Neutral high-generation phosphorus dendrimers inhibit macrophage-mediated inflammatory response in vitro and in vivo [Chemistry]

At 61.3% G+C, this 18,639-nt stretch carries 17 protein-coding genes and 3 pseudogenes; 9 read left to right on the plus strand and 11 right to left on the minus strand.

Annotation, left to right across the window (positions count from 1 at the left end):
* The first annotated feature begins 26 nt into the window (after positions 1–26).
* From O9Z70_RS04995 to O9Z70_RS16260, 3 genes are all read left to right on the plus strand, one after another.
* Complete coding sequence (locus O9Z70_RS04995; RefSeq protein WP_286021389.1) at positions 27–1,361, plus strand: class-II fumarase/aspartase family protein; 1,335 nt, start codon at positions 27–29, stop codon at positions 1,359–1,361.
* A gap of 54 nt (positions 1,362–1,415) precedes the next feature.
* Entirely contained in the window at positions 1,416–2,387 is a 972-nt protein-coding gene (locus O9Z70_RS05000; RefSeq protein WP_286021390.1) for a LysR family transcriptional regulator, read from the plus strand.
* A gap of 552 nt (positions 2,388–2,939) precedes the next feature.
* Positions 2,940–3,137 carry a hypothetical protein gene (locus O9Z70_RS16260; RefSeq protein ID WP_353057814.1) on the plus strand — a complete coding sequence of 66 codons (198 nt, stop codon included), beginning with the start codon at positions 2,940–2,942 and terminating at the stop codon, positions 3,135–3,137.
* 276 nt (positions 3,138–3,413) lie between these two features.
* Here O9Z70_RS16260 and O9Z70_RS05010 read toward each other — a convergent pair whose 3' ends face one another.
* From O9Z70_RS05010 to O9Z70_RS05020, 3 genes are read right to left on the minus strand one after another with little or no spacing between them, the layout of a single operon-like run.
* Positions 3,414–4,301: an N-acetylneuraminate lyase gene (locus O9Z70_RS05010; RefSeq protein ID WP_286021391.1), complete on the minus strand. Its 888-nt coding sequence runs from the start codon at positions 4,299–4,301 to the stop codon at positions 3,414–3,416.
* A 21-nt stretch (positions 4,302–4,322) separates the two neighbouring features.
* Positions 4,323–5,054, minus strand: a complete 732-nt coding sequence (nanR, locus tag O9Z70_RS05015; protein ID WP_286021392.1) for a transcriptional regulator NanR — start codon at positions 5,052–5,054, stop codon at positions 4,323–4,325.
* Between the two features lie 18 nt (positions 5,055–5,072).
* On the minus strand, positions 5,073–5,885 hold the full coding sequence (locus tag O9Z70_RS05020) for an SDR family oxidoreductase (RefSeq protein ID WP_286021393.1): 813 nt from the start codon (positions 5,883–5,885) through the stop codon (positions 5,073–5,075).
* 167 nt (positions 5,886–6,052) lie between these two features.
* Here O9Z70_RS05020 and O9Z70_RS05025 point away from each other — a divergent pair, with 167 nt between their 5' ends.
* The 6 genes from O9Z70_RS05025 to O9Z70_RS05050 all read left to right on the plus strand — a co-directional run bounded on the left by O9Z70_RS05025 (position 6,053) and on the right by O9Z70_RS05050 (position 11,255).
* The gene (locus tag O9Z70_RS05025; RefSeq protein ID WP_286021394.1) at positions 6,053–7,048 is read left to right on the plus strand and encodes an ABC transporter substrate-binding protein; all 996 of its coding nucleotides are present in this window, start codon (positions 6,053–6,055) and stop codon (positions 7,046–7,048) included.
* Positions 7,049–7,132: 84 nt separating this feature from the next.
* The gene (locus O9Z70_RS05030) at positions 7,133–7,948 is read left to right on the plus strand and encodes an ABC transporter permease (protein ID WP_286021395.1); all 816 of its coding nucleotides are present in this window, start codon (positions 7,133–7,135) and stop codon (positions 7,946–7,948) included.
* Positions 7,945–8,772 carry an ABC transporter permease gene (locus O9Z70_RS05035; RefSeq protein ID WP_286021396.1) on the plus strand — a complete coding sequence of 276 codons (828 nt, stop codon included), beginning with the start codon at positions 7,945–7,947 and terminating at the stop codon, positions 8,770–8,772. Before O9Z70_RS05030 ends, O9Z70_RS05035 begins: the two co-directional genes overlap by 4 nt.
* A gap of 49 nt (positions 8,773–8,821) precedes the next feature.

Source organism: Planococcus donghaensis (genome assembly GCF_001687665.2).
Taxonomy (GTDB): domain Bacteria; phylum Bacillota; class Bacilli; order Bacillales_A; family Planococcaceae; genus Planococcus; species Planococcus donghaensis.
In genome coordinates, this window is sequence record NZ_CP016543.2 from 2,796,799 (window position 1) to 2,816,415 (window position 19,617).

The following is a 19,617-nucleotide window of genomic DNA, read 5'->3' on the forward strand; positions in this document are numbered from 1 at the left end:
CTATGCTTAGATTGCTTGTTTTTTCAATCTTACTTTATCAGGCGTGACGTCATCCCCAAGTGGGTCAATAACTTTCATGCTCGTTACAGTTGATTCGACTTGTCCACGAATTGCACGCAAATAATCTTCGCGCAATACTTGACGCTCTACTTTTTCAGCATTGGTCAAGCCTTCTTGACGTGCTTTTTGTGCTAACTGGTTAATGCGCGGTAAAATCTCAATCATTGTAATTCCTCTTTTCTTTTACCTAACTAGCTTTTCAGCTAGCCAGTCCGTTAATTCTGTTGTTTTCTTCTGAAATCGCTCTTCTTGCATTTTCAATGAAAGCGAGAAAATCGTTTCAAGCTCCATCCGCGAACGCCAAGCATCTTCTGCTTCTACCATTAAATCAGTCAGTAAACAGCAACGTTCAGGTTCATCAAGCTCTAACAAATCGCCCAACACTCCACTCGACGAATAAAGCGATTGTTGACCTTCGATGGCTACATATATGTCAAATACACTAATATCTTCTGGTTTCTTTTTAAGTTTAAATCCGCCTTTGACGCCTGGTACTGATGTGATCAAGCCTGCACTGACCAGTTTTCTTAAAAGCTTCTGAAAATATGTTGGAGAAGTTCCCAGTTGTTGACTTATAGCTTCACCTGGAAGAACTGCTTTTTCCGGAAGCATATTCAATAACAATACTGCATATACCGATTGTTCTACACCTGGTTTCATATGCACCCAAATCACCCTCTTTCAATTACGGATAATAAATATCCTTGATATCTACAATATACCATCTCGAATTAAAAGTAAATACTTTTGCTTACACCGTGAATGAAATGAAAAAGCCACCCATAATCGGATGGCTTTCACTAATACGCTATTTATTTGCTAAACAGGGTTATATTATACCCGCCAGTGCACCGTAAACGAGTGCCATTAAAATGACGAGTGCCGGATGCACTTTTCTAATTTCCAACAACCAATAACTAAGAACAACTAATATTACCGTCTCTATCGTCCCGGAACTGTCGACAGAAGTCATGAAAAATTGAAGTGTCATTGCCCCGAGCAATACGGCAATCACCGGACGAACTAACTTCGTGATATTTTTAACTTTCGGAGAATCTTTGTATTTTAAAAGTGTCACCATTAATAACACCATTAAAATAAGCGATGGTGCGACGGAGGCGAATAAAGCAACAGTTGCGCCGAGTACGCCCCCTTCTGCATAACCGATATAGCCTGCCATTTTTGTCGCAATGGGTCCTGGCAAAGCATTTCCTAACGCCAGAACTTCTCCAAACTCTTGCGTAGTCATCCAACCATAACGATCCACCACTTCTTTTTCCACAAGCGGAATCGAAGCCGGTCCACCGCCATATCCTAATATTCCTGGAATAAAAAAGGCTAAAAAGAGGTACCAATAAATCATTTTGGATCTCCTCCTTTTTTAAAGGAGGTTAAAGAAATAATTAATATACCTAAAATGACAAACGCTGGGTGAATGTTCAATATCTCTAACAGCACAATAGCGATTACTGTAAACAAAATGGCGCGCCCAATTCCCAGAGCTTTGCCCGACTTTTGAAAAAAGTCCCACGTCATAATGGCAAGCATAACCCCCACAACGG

Inflammation is part of the physiological response of the organism to infectious diseases caused by organisms such as bacteria, viruses, fungi, or parasites. Innate immunity, mediated by mononuclear phagocytes, including monocytes and macrophages, is a first line of defense against infectious diseases and plays a key role triggering the delayed adaptive response that ensures an efficient defense against pathogens. Monocytes and macrophages stimulation by pathogen antigens results in activation of different signaling pathways leading to the release of proinflammatory cytokines. However, inflammation can also participate in the pathogenesis of several diseases, the autoimmune diseases that represent a relevant burden for human health. Dendrimers are branched, multivalent nanoparticles with a well-defined structure that have a high potential for biomedical applications. To explore new approaches to fight against the negative aspects of inflammation, we have used neutral high-generation phosphorus dendrimers bearing 48 (G3) or 96 (G4) bisphosphonate groups on their surface. These dendrimers show no toxicity and have good solubility and chemical stability in aqueous solutions. Here, we present data indicating that neutral phosphorus dendrimers show impressive antiinflammatory activities both in vitro and in vivo. In vitro, these dendrimers reduced the secretion of proinflammatory cytokines from mice and human monocyte-derived macrophages. In addition, these molecules present efficient antiinflammatory activity in vivo in a mouse model of subchronic inflammation. Taken together, these data suggest that neutral G3-G4 phosphorus dendrimers have strong potential applications in the therapy of inflammation and, likely, of autoimmune diseases.
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